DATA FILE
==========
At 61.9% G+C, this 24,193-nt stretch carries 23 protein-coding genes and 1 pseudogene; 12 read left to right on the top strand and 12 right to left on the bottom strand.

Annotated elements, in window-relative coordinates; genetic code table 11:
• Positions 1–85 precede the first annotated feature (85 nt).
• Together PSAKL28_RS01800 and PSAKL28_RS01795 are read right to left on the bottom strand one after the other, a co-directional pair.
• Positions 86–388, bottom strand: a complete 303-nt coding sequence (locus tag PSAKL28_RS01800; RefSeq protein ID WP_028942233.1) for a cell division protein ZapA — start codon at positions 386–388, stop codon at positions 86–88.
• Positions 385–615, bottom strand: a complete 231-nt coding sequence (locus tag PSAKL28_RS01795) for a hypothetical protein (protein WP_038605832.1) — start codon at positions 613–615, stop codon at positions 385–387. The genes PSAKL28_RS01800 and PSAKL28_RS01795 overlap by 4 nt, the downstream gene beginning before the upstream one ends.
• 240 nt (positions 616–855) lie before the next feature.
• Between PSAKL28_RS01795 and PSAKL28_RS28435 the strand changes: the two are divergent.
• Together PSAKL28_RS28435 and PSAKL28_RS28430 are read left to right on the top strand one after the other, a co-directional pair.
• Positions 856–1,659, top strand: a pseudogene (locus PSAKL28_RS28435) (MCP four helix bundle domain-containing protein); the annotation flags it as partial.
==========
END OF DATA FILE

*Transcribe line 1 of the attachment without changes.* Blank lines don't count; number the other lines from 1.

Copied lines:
At 61.9% G+C, this 24,193-nt stretch carries 23 protein-coding genes and 1 pseudogene; 12 read left to right on the top strand and 12 right to left on the bottom strand.